X-ray Imaging Questions & Answers

Why choose an MFX (microfocus x-ray) source?

Microfocus x-ray source tubes are used in industrial and scientific applications such as 3D parts inspection, µ-CT imaging, and CT metrology. They are generally distinguished from the more common x-ray source tubes used in security, medical, and food inspection applications by the size of the focal spot which generates the x-rays. There isn’t a hard definition of MFX, but it is generally accepted that a focal spot less than 100 µm is in the MFX range. For example, Hamamatsu has an MFX (L10711) with a focal spot size down to 0.25 µm, which is about 1/100th the width of a human hair. (Click here to see our MFX products.)

Three significant components are needed for high-resolution imaging: small focal spot of the MFX, magnification of the object (i.e., bringing the object close to the MFX), and the resolution of the flat panel sensor or camera. Since magnification is greatly improved with a very small focal spot, the MFX actually strongly contributes to 2 of these 3 attributes. So MFX is needed whenever very high resolution imaging is required.

Figure 1. Bringing the object closer to the x-ray source achieves high magnification, and using an MFX source results in a sharper magnified image.

What is the difference between sealed- and open-type MFX?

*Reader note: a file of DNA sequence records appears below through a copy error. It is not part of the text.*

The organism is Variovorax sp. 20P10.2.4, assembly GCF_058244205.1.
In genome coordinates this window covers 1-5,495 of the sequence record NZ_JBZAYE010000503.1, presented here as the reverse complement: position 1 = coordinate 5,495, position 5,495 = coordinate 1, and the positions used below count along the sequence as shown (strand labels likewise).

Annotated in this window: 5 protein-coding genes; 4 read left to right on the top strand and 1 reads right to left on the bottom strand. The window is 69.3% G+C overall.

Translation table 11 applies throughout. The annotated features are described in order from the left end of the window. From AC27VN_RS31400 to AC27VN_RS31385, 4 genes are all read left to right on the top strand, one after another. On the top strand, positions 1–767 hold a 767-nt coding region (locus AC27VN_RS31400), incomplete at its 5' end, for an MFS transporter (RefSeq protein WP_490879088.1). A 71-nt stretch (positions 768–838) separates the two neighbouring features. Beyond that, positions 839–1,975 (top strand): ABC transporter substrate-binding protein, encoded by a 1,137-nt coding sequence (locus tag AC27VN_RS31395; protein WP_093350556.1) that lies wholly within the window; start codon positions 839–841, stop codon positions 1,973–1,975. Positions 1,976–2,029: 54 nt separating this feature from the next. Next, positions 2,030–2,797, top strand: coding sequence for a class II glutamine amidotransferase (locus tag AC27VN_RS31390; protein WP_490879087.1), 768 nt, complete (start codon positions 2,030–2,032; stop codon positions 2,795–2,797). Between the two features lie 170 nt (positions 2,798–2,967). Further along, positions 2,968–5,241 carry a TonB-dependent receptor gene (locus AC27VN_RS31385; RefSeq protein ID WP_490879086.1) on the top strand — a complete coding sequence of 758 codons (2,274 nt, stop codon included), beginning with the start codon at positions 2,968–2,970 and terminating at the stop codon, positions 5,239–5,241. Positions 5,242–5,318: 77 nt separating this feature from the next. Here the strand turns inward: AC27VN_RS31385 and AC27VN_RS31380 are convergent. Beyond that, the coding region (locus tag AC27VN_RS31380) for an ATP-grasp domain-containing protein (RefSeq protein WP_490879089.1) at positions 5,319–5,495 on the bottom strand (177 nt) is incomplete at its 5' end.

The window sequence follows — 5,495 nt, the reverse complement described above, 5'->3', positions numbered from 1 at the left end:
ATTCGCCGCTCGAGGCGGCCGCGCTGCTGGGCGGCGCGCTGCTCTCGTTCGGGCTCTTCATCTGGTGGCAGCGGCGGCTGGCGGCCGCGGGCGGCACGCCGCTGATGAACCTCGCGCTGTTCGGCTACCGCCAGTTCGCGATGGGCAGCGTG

In a sealed-type MFX tube, the cathode and anode target components are inside a vacuum glass envelope which cannot be broken open. Sealed-type tubes tend to have larger focal spot sizes, are extremely robust, and are generally used in factory environments and where compact design is needed.

In an open-type MFX tube, the cathode and anode target are in a special housing that is externally vacuum-pumped, allowing the components to be accessed for maintenance. This allows the open-source tube to be driven harder (higher kV) at smaller focal spot sizes since the user will be able to replace components that tend to wear out faster at these harder conditions. However, the users must have a significant level of x-ray sophistication to do so.

Figure 2. Sealed-type MFX (left) and open-type MFX (right).

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Meet the engineers

Andrew Fay is an Applications Engineer specializing in x-ray sources, detectors, and imaging software. He has extensive knowledge of and experience in x-ray components and complete imaging solutions for medical and industrial applications. When not helping customers implement Hamamatsu’s latest x-ray technology, Andrew enjoys spending time with his family, landscape design, visiting art museums, and playing golf.

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